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Urology. 2002 Apr;59(4):527-31; discussion 531.

Tubeless percutaneous renal surgery: review of first 112 patients.

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Department of Urology, Kaiser Permanente Medical Center, Los Angeles, California 90027, USA.



To assess the outcome and safety of the first 112 patients undergoing tubeless percutaneous renal surgery.


A total of 116 renal units in 112 patients underwent tubeless percutaneous renal surgery from December 1995 to November 2000 performed by a single urologist. The "tubeless" procedures consisted of nephrolithotripsy or endopyelotomy. An antegrade internal ureteral stent was placed during surgery, as was a Foley catheter for bladder drainage, in all patients. Nephrostomy tubes were not used in any patient. The incidence of complications, length of hospitalization, outcomes, transfusion requirements, stone burden, and stone-free rates were obtained by chart review.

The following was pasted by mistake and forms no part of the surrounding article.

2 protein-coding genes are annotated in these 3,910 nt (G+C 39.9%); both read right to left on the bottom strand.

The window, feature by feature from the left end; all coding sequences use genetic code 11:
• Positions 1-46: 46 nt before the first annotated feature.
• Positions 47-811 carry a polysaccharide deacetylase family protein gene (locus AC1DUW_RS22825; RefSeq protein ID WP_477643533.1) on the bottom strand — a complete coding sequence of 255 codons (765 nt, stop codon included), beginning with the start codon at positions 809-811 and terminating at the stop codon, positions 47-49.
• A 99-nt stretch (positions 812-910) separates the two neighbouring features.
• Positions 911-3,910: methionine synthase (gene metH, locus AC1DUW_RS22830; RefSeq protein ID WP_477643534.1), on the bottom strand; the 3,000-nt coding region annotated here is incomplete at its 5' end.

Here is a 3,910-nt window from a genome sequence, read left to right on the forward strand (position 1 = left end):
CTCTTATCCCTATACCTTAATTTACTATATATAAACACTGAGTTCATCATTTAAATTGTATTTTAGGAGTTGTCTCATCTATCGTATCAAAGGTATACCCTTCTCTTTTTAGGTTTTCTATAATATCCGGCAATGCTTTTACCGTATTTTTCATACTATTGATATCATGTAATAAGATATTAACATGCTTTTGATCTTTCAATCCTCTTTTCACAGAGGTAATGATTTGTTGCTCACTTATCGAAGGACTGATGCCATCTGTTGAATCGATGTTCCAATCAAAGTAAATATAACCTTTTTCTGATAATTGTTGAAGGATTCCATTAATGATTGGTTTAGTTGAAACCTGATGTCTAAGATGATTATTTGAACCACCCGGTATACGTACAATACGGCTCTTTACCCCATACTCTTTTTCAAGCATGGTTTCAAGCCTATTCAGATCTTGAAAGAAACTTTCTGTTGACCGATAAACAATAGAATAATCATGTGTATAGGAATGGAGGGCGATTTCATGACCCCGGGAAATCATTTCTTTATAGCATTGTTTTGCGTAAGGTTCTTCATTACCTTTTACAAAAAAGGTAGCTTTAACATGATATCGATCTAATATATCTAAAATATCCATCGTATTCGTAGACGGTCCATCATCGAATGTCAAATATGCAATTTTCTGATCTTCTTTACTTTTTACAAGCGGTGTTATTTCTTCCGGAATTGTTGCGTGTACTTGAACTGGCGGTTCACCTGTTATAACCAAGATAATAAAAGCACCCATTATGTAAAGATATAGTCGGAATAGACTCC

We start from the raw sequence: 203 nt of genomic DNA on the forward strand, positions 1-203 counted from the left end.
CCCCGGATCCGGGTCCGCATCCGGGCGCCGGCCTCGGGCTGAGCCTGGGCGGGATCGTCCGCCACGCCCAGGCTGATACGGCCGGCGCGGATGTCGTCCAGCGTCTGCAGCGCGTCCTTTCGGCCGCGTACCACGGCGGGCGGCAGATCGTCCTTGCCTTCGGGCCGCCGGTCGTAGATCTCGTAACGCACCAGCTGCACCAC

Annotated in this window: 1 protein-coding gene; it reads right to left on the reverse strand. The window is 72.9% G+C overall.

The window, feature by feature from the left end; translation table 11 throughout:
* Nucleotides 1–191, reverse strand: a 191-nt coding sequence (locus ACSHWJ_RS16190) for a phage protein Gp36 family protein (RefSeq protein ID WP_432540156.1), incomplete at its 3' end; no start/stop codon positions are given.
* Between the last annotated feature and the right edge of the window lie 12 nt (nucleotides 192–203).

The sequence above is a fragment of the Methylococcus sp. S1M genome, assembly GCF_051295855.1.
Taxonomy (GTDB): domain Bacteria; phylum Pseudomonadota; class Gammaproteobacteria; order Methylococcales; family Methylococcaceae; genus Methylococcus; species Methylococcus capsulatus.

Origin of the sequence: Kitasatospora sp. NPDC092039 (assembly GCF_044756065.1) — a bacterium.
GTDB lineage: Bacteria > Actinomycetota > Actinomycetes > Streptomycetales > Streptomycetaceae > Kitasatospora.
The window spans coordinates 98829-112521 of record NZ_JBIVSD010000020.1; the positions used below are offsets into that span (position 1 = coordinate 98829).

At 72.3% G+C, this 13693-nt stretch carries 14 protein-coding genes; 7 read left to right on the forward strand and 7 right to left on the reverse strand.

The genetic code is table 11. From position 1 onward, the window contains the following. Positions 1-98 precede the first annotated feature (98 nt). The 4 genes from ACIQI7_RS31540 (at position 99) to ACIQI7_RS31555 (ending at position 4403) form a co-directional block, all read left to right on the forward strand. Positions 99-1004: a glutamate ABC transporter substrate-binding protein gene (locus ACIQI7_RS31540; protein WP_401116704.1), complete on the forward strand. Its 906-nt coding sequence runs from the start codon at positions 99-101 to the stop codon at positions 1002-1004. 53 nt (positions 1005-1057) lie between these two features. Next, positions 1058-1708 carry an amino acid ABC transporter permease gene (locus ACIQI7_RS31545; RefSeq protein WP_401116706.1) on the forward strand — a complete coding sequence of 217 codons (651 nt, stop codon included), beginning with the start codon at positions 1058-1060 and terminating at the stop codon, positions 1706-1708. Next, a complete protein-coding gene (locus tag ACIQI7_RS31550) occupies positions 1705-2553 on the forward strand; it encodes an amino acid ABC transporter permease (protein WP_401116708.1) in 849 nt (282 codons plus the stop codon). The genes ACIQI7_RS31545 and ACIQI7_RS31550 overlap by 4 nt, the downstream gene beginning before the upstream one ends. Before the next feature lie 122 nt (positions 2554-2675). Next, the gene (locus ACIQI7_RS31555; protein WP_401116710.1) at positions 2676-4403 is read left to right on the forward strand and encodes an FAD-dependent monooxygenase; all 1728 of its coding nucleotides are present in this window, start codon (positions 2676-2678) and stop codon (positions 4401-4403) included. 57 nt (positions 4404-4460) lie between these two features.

Of the 112 patients, 86 patients underwent percutaneous stone extraction and 26 patients underwent percutaneous antegrade endopyelotomy. In the group of patients undergoing percutaneous stone extraction, the mean stone burden was 3.30 cm(2). Patients stayed in the hospital an average of 1.25 days. A total of 5 patients required postoperative transfusions. One patient was found on readmission to have a pseudoaneurysm. A 93.0% stone-free rate was achieved. The correlations between transfusion rates, days of hospitalization, and outcome with stone burden were not statistically significant (P = 0.56, 0.78, and 0.18, respectively). For the endopyelotomy group, the mean length of hospitalization was 1.56 days. Only 1 patient required a transfusion, and 3 patients had postoperative complications. Of the 26 patients, 88.5% had a successful outcome from their endopyelotomy.


Tubeless percutaneous renal surgery is a safe and effective procedure and can be performed in patients even with a moderate stone burden.

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